Cheetah Bite Force: How Strong Is It?

The cheetah is the fastest animal on land, but many people don’t know that cheetahs also have a powerful bite. Just how strong is a cheetah’s bite though?

The bite force of a cheetah is approximately 475 psi, which is approximately three times stronger than that of humans. By big cat standards, however, it is one of the weakest. In comparison, a jaguar has a bite force almost three times stronger.

The cheetah has a weaker bite force due to its physical makeup, but as we’ll cover in this article, cheetahs don’t necessarily need such a powerful biting force.

Cheetah showing its teeth

Does The Cheetah Need A Strong Bite Force?

An animal’s physical traits often change over time based on its hunting techniques, feeding patterns, and other actions or behaviors that it needs to survive.

A cheetah is built for speed; it takes down prey by running and tripping/tackling the animal before clamping on to the neck to strangle it to death.

Cheetahs also choose smaller prey that they can easily handle. 

Gazelles, for example, are one of the cheetah’s favorite prey. They have a light body, and the neck is relatively soft, which a cheetah can easily clamp onto. It is also slender enough to fit the cheetah’s mouth. 

The cheetah’s teeth can easily pierce through the gazelle’s skin and provide traction while it steadily holds on and waits for the prey to suffocate.

As gazelles hardly require a massive bite force to kill, cheetahs do not require the biting power of other animals that prey on larger game or have to snap down with a large amount of force.

Cheetah chasing a gazelle

Cheetah Bite Force: Compared

When compared to jaguars, lions, and tigers, cheetahs have one of the weakest bite forces of all big cats. 

Here’s a comparison table with some of the known bite forces of different felines:

AnimalBite Force
Jaguar1500 psi
Tiger1050 psi
Bobcat827 psi
Cougar724 psi
Lion 650 psi
Lynx636 psi
Cheetah475 psi
Domestic cat70 psi

When it comes to other animals, crocodiles and alligators are among the most powerful biters that have been measured.

We haven’t been able to measure Great White Sharks and large whales, as it is extremely difficult (without having to throw in the element of being underwater).

Still, it’s estimated that Great Whites have a bite force of approximately 4000 psi.

Great white shark open mouth

Below is a table comparing the known bite forces of various animals and where cheetahs rank:

AnimalBite Force
Saltwater Crocodile3700 psi
American Alligator2125 psi
Hippopotamus1800 psi
Gorilla1300 psi
Polar Bear1200 psi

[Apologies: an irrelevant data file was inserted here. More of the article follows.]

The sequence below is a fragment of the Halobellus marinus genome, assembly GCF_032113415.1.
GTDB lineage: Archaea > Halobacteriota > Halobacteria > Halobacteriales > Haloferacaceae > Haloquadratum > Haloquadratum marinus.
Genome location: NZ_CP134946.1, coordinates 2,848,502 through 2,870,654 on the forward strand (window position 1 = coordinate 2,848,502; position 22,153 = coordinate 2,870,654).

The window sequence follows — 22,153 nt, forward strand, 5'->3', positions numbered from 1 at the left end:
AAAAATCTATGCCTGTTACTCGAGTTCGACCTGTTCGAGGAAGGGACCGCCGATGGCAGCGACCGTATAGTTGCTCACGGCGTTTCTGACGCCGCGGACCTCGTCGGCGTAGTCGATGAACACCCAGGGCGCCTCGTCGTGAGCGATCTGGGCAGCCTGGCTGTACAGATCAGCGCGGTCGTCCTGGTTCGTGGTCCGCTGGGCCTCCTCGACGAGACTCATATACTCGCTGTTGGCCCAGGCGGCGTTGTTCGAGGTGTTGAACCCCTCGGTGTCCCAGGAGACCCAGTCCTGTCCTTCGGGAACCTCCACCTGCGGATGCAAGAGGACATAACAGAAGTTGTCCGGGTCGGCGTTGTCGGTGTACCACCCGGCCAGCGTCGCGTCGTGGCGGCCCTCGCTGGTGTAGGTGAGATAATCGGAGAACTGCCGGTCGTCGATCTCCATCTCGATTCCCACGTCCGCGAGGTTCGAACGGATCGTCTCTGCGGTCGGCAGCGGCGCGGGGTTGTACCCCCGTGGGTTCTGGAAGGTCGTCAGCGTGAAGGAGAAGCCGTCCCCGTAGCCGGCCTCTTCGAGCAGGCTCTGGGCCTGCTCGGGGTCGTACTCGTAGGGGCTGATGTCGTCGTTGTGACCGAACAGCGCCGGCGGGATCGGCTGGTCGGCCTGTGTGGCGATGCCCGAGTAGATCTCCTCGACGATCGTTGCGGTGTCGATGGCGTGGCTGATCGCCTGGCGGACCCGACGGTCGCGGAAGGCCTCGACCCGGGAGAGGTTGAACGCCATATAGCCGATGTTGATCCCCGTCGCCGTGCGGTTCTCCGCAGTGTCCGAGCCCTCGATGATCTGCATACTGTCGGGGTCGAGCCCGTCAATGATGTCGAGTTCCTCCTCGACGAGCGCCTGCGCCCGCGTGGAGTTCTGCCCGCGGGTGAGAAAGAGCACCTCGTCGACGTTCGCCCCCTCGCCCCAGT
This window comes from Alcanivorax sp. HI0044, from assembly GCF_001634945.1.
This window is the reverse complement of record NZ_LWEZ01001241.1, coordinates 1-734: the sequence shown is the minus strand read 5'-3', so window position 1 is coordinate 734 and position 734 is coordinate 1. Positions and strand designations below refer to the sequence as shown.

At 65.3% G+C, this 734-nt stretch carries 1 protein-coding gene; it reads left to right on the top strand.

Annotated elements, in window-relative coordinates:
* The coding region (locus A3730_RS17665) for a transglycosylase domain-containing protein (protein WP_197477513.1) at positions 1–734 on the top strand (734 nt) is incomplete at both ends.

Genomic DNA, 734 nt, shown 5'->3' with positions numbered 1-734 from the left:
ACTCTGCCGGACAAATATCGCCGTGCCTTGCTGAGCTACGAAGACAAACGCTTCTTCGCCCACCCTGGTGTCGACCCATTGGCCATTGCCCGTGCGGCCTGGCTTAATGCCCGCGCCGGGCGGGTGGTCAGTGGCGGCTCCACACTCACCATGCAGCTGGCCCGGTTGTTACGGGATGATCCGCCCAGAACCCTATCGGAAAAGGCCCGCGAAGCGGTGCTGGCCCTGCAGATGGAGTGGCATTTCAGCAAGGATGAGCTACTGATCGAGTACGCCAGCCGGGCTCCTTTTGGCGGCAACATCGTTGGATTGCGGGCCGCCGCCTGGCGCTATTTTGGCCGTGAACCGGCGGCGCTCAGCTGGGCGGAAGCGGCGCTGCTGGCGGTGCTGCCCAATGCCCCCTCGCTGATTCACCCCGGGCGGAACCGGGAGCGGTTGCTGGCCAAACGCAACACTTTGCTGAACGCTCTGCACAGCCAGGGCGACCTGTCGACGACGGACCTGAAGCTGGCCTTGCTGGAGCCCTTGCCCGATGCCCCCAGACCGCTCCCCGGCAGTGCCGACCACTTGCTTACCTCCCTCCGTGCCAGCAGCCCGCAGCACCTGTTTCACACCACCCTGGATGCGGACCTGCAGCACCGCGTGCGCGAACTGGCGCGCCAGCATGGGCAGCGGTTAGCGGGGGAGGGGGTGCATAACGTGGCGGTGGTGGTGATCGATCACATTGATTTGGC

Grizzly Bear1160 psi
Hyena1100 psi
Alligator Snapping Turtle1004 psi
Mastiff550 psi
Cheetah475 psi
Black Piranha464 psi
Grey Wolf398 psi
Humans160 psi

Based on this, we can safely say that cheetahs are rated far below those animals that are designed to produce strong bite forces.

As you can see, humans have quite a hefty bite considering we don’t use it for hunting, but it’s still only a third of what a cheetah can produce.

Cheetah’s Bite Force Quotient

Bite force quotient is the value given to an animal’s bite force in relation to its body mass.

So, a lion may have a 600 psi bite force, which is higher than the cheetah’s 475 psi, but when we consider their size difference, the cheetah has a more powerful bite for its size.

Here’s how a cheetah ranks up in this list:

AnimalBite Force Quotient
Tasmanian Devil181 BFQ
African Wild Dog142 BFQ
Jaguar137 BFQ
Clouded Leopard137 BFQ
Grey Wolf136 BFQ
Sand Cat130 BFQ
Tiger127 BFQ
Cheetah119 BFQ
Spotted Hyena119 BFQ
Domestic Dog114 BFQ
Lion112 BFQ
Cougar108 BFQ
Domestic Cat67 BFQ

Final Thoughts On Cheetahs Bite Force

Cheetahs are the fastest land animals but they do not have the strongest bite. With a bite force of only 475 psi, cheetahs rank near the bottom of all big cats.

However, their bite force quotient is 119 which is higher than a lion’s.

Although cheetahs’ bites are not particularly strong, they do pack quite a punch since their jaws can deliver a bite that is three times stronger than that of a human.

Cheetah Cubs Learning to Hunt by Playing | BBC Earth

FAQs

Is Inbreeding Ruining Cheetah’s Teeth?

Yes, inbreeding causes many challenges for cheetahs in captivity and in the wild. One clear indication is the numerous reports of dental issues, palate deformation, and perforation. Cheetahs have some of the lowest genetic diversity in the cat family.

Are There Instances Of Prey Escaping From A Cheetah’s Bite?

A strong enough jerk can loosen a cheetah’s hold on to its prey’s neck. This usually happens with juvenile cheetahs who don’t know what they’re doing yet and are still learning how to hunt properly.

Does A Cheetah’s Bite Hurt?

Yes. Bite yourself as hard as you can to feel how painful it is. Consider now that you probably weren’t actually biting as hard as possible and that a cheetah can chomp down at three times that amount. Yes, a cheetah bite will definitely hurt.